Success as an entrepreneur often comes down to who you know — regardless of gender or racial ethnicity.
That’s one underlying motivation for the Impact Accelerator, a leadership training, business development and mentorship network that is part of Apple’s $100 million Racial Equity and Justice Initiative. After sorting through more than 100 applications, the Accelerator team Tuesday announced its inaugural cohort of 15 organizations — all of whom will have an opportunity to become Apple suppliers after the end of the program.
The effort, launched earlier this year, will provide three months of "intense" resources and support for companies founded and fronted by Black, Brown, Native American or Indigenous entrepreneurs. These are individuals who might not typically be supported by the traditional U.S. startup ecosystem — less than 4 percent of funding, for example, goes to Black founders, and the numbers are even smaller if you’re a Black woman.
Apple’s accelerator program specifically caters to climate tech ventures, companies focused on a range of solutions — from deploying renewable power to improving energy efficiency, advancing green chemistry or innovating in the field of recycled materials and circularity. The notion is that Black, Indigenous and people of color (BIPOC) communities that are disproportionately affected by climate change should be principal among those who benefit from addressing it.
"The economic agenda of doing right by the planet is one that should be shared," said Lisa Jackson, vice president of environment, policy and social initiative. From Apple’s standpoint, Jackson sees the program as an opportunity to broaden the ecosystem of suppliers that can help the giant tech company achieve its own aggressive climate commitments. Last summer, Apple said it's aiming to achieve carbon neutrality across its entire supply chain and product life cycle by the end of 2030 — it’s one of the few companies of any size that has made set such a far-reaching target.
While the details about what resources Apple will provide to these ventures is sketchy, it includes ongoing access to Apple experts, and Jackson will be personally involved. The goal is also to encourage relationships between the participating ventures — and alumni as the program evolves. "The common thread is that they are all eager to grow, to broaden the ecosystem and literally change the face" of climate tech solutions, she told me.
With that in mind, here are the companies in the inaugural cohort (listed alphabetically):
Argent Associates (Plano, Texas) — Argentina-born Beatrix Manetta founded this supply chain technology specialist that represents pretty much every heavy hitter in networking technology you can name.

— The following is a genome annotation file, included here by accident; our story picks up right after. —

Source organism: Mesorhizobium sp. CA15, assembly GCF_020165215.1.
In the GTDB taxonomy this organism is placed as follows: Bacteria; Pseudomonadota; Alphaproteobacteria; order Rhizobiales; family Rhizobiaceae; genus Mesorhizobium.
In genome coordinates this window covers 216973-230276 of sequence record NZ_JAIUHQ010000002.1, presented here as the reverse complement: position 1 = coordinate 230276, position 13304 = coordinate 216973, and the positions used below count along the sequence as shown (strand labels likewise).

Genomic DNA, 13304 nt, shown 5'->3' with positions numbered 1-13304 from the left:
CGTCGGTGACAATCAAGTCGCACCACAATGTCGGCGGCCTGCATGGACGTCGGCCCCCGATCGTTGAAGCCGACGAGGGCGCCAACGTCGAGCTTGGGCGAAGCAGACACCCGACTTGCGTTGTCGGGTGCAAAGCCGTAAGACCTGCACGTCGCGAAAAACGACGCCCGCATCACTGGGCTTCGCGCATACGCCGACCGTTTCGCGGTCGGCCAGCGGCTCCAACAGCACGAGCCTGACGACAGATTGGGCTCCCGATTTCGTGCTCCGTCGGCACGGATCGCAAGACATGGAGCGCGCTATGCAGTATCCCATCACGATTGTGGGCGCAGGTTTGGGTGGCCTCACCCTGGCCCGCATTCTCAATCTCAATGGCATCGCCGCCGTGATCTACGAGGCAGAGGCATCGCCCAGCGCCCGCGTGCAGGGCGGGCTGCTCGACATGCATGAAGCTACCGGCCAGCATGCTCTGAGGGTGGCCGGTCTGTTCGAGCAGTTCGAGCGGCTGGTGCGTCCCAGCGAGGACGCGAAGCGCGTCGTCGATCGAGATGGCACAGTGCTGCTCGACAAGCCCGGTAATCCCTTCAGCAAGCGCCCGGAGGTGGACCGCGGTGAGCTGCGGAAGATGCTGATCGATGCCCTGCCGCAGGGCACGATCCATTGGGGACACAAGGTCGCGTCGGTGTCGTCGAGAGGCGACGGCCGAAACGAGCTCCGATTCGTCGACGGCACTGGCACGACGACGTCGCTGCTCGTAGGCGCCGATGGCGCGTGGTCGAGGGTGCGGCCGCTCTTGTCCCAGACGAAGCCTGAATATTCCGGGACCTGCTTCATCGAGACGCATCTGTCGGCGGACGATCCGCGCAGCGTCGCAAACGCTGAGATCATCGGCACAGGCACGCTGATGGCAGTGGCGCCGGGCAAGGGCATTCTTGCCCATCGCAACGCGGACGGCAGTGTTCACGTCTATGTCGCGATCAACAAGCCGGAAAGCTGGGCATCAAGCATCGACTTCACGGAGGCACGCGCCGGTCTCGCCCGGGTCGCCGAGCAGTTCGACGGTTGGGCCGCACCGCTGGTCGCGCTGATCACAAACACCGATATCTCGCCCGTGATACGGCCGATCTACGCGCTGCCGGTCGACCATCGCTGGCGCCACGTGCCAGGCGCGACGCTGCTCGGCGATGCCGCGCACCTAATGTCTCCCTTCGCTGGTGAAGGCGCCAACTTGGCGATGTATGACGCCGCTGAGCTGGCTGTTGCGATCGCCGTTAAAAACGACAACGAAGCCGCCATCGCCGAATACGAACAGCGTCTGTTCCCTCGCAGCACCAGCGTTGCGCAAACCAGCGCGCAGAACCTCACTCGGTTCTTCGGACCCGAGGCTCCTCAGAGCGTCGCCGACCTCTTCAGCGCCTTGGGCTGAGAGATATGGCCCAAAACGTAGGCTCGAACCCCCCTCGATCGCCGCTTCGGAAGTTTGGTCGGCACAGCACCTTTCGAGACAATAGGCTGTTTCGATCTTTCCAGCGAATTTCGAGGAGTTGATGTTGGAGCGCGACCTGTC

Bench-Tek Solutions (Santa Clara, California) — A specialist in industrial and laboratory workbenches, the company was founded by Mexico-born Maria Castellon, a former janitor for IBM.
BlocPower (Brooklyn, New York) — Led by Black CEO Donnel Baird, the company retrofits affordable housing with electric heating and cooling systems. In February, it raised $63 million in a Series A funding round let by the Goldman Sachs Urban Investment Group.
Diversified Chemical Technologies (Detroit, Michigan) — George Hill, the first Black TV host in the city, founded and is CEO of this specialty chemical manufacturer that counts Procter & Gamble, Ford and Microsoft among its Fortune 500 customers.
Dunamis Clean Energy Partners (Detroit, Michigan) — Fronted by Black entrepreneur Natalie King, Dunamis is a multimillion-dollar company with business in lighting, vertical farming technology, electric vehicle charging and environmental services.
GreenTek Solutions (Houston, Texas) — Founded and led by Latino Anuar Garcia, the company handles recycling and refurbishment of information technology.
Group O (Milan, Illinois) — One of the largest Latino-owned businesses in the U.S., Group O was founded by Bob Ontiveros. It started as a packaging distributor but now provides end-to-end supply chain services.
Inspectorio (Minneapolis, Minnesota) — A software-as-a-service company that focuses on risk management and compliance across supply chains. Founded by Ecuadorian Carlos Moncayo, the company is aligned with some of the world’s biggest apparel companies and retailers.
L2S Engineering (Leesburg, Virginia; Apollo Beach, Florida) — A full-service mechanical, electrical and plumbing supply firm founded by Laurie Ann Sibani, the company is a specialist in sustainable building design.
Mosaic Global Transportation (San Jose, California) — The company, founded by Black entrepreneur Maurice Brewster, is a multimillion-dollar ground transportation service that counts Google and VMware among its clients. It’s in the process of electrifying its fleets.
Oceti Sakowin Power Authority (The Dakotas) — If the name is familiar, it’s because the power authority, formed by six Sioux tribes and led by Lyle Jack, has made headlines with its plans to produce up to two gigawatts of wind power in the Midwest.
RFG-MPW Environmental & Facility Services (Detroit, Michigan) — Founded by Roderick Rickman, the firm handles a wide range of industrial cleaning, container management and water purification services.
VMX International (Detroit, Michigan) — Led by Vickie Lewis, the company provides customized recycling and waste management services to companies in the U.S. and Canada, including Coca-Cola and General Motors.
Vericool (Livermore, California) — This maker of sustainable packaging and shipping alternatives was founded by Darrell Jobe, whose own background has made him a champion of hiring diverse and formally incarcerated individuals.
Volt Energy (Washington, D.C.) — Black entrepreneur Gilbert Campbell III co-founded this solar energy development, financing and operations firm, which focuses on utility-scale, community and distributed projects. Notable clients include Accenture, The Cheesecake Factory and Howard University, Campell’s alma mater.